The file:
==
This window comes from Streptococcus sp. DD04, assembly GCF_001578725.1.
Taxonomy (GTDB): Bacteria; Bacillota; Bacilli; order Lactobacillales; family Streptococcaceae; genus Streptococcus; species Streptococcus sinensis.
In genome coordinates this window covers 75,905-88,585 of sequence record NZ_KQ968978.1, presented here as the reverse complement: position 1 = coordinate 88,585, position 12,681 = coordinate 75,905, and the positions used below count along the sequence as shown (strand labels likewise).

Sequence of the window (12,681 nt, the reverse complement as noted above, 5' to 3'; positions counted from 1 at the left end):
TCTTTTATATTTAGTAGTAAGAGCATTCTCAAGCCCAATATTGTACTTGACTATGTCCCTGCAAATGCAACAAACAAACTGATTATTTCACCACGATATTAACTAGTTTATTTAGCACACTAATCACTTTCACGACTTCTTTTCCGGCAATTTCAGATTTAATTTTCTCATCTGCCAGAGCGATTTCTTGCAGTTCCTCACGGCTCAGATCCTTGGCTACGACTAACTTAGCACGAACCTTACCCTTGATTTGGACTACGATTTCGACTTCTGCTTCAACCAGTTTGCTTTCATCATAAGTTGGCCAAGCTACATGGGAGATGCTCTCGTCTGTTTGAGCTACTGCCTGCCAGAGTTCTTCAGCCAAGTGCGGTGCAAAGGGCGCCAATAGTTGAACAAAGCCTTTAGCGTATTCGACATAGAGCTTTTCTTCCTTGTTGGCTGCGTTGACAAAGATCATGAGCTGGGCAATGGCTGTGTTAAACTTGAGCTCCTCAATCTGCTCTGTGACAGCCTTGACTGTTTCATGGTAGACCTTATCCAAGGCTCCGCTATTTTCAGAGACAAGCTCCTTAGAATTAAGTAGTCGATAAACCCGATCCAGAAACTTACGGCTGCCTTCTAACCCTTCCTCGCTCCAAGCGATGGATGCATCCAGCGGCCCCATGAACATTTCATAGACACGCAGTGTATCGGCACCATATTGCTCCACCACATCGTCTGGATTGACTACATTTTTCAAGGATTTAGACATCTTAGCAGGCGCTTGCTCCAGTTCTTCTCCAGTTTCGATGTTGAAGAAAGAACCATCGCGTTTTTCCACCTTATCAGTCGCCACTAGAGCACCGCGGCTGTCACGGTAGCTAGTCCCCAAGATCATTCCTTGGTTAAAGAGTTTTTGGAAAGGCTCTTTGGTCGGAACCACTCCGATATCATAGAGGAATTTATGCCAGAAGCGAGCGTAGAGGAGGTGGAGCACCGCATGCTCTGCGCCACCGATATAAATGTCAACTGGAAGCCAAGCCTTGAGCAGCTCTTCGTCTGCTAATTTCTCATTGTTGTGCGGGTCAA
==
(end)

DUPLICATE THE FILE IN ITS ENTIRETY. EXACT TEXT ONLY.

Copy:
This window comes from Streptococcus sp. DD04, assembly GCF_001578725.1.
Taxonomy (GTDB): Bacteria; Bacillota; Bacilli; order Lactobacillales; family Streptococcaceae; genus Streptococcus; species Streptococcus sinensis.
In genome coordinates this window covers 75,905-88,585 of sequence record NZ_KQ968978.1, presented here as the reverse complement: position 1 = coordinate 88,585, position 12,681 = coordinate 75,905, and the positions used below count along the sequence as shown (strand labels likewise).

Sequence of the window (12,681 nt, the reverse complement as noted above, 5' to 3'; positions counted from 1 at the left end):
TCTTTTATATTTAGTAGTAAGAGCATTCTCAAGCCCAATATTGTACTTGACTATGTCCCTGCAAATGCAACAAACAAACTGATTATTTCACCACGATATTAACTAGTTTATTTAGCACACTAATCACTTTCACGACTTCTTTTCCGGCAATTTCAGATTTAATTTTCTCATCTGCCAGAGCGATTTCTTGCAGTTCCTCACGGCTCAGATCCTTGGCTACGACTAACTTAGCACGAACCTTACCCTTGATTTGGACTACGATTTCGACTTCTGCTTCAACCAGTTTGCTTTCATCATAAGTTGGCCAAGCTACATGGGAGATGCTCTCGTCTGTTTGAGCTACTGCCTGCCAGAGTTCTTCAGCCAAGTGCGGTGCAAAGGGCGCCAATAGTTGAACAAAGCCTTTAGCGTATTCGACATAGAGCTTTTCTTCCTTGTTGGCTGCGTTGACAAAGATCATGAGCTGGGCAATGGCTGTGTTAAACTTGAGCTCCTCAATCTGCTCTGTGACAGCCTTGACTGTTTCATGGTAGACCTTATCCAAGGCTCCGCTATTTTCAGAGACAAGCTCCTTAGAATTAAGTAGTCGATAAACCCGATCCAGAAACTTACGGCTGCCTTCTAACCCTTCCTCGCTCCAAGCGATGGATGCATCCAGCGGCCCCATGAACATTTCATAGACACGCAGTGTATCGGCACCATATTGCTCCACCACATCGTCTGGATTGACTACATTTTTCAAGGATTTAGACATCTTAGCAGGCGCTTGCTCCAGTTCTTCTCCAGTTTCGATGTTGAAGAAAGAACCATCGCGTTTTTCCACCTTATCAGTCGCCACTAGAGCACCGCGGCTGTCACGGTAGCTAGTCCCCAAGATCATTCCTTGGTTAAAGAGTTTTTGGAAAGGCTCTTTGGTCGGAACCACTCCGATATCATAGAGGAATTTATGCCAGAAGCGAGCGTAGAGGAGGTGGAGCACCGCATGCTCTGCGCCACCGATATAAATGTCAACTGGAAGCCAAGCCTTGAGCAGCTCTTCGTCTGCTAATTTCTCATTGTTGTGCGGGTCAA